Socialism – The Enemy of Freedom, Capitalism & The Desire To Succeed

The pursuit of success is wholly dependent on the desire to achieve. That desire requires an economic system that encourages and rewards success.

Socialism extinguishes the desire to achieve by taking from others that which they produce through their own efforts. It is fueled and nourished by envy, entitlement, indolence and fear.

Those who embrace Socialism, look down upon those who devote themselves to the acquisition of wealth.

Wealth is an important byproduct of success. It is the carrot at the end of the stick. Take away that carrot, the right to the wealth you produce, and you remove the desire to succeed.

All of the characteristics and traits associated with those who pursue success (hard work ethic, ingenuity, good habits, courage, etc.) are rendered obsolete by Socialism.

Success is therefore impossible in a Socialist society.

America’s founding fathers knew this.

To encourage the pursuit of success in America, and all of the benefits success produces (see 7 Types of Wealth), our founders institutionalized certain principles that fuel the pursuit of success.

These were liberty, property rights, limited government and the right to keep the wealth individuals produced through a modest tax system that did not overburden the private sector.

These principles helped grow American into an economic behemoth and are proudly encapsulated into what many call The American Dream.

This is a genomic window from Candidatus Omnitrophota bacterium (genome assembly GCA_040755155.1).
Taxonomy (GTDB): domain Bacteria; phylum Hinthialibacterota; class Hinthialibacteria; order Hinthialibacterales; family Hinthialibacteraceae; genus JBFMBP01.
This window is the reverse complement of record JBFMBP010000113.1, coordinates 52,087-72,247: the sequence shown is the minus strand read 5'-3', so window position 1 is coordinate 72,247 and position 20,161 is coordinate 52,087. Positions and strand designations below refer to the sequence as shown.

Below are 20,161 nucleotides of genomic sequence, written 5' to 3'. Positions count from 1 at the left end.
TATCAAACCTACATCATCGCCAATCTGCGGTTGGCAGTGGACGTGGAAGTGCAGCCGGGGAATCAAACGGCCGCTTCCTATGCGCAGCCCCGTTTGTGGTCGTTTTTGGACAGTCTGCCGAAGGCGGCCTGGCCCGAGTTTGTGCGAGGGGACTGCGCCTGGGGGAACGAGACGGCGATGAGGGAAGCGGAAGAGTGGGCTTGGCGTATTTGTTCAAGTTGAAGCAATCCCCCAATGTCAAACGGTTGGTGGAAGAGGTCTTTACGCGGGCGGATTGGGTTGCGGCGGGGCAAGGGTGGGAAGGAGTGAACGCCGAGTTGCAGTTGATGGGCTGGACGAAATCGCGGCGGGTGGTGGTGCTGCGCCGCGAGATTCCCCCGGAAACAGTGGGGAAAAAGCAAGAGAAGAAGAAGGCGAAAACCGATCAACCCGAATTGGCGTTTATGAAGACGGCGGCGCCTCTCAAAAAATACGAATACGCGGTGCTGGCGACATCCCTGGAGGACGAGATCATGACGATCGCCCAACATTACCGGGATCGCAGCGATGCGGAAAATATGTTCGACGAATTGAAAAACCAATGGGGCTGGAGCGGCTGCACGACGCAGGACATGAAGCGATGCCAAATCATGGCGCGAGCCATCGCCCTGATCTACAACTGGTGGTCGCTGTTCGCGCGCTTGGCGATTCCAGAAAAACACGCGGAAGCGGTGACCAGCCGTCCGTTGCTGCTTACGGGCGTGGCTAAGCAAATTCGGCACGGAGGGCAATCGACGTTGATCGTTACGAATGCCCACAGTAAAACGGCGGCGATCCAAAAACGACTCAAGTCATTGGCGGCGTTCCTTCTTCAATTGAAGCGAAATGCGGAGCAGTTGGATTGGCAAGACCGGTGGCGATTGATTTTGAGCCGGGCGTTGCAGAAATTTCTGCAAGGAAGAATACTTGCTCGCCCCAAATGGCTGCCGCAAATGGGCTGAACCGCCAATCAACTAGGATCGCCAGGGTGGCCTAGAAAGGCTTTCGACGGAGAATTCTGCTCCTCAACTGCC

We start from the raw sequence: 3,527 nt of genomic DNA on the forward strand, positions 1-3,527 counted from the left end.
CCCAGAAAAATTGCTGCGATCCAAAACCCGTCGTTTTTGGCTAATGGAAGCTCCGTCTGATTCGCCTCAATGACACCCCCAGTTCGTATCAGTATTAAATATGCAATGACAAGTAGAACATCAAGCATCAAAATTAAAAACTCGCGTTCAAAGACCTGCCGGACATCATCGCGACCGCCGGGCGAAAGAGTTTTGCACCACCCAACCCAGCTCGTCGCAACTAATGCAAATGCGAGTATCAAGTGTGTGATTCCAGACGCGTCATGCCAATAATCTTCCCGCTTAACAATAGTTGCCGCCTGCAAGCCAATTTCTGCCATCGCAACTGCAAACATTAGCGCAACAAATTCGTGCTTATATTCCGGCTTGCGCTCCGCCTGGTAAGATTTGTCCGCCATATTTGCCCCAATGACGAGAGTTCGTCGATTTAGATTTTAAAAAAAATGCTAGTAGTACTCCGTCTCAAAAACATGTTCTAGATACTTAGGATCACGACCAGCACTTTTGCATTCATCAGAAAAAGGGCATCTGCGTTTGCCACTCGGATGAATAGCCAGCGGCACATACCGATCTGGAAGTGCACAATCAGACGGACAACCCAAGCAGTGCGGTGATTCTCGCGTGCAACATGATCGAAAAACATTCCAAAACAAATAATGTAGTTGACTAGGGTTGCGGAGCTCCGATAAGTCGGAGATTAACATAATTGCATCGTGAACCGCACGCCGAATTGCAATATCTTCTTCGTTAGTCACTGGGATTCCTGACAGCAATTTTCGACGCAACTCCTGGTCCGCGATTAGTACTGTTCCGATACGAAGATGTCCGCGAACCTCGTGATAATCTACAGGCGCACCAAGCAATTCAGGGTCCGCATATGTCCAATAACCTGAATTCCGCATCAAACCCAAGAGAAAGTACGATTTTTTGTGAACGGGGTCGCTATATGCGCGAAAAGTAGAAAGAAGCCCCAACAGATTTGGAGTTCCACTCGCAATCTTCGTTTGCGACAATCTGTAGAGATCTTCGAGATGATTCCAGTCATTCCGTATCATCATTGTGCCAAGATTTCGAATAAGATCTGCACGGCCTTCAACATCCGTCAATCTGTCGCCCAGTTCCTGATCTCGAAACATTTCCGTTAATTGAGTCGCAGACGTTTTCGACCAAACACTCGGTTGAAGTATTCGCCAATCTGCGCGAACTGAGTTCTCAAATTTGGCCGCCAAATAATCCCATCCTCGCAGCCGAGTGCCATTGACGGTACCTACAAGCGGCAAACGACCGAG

The American Dream offers every American hope for a better life.

That better life manifests itself in the form of increased prosperity, made possible by rugged individualism, a hard work ethic, ingenuity, liberties and property rights incorporated into our US Constitution, moderate taxation of income and an economic system founded in free market capitalism.

The American Dream, for many parents, is the belief that their children will be more prosperous than they.

It allows individuals the freedom to pursue unlimited prosperity, without intrusive government interference.

And this American Dream has proven to be a boon for America.

The United States has 585 billionaires, more than every other country in the world.

We have a 19.3 trillion dollar economy, the highest of every other country in the world.

And America has a standard of living that is the envy of the world.

What fuels the American Dream, is the desire to become wealthy and the ability to keep the wealth you produce.

Liberty and property rights (wealth) have, for generations, separated America from the rest of the world. It is the reason America is considered by so many around the world as “the land of opportunity”.

That was, and still is, the American Dream.

It appears, however, that things are changing.

There are efforts afoot to re-define the American Dream.

We are all bearing witness to a real-time seismic shift in America.

This shift is represented by a growing minority who feel they are entitled to free things from the government and who believe our present economic system is to blame for the growing disparity in income and wealth.

In an effort to close that gap, this minority envisions a Socialist system that would force the redistribution of income and wealth.

Their weapons of choice are higher income taxes, a wealth tax, increased government control over our economy (Over-Regulation of the Private Sector), an expansion of government entitlements, all accompanied by hyperbolic denunciations of the rich, intended to turn society against the wealthy.

Millions, unfortunately, have drank the Kool-Aid and elected politicians who seem more than happy to replace our “old American Dream”, with their “new American Dream” – Socialism.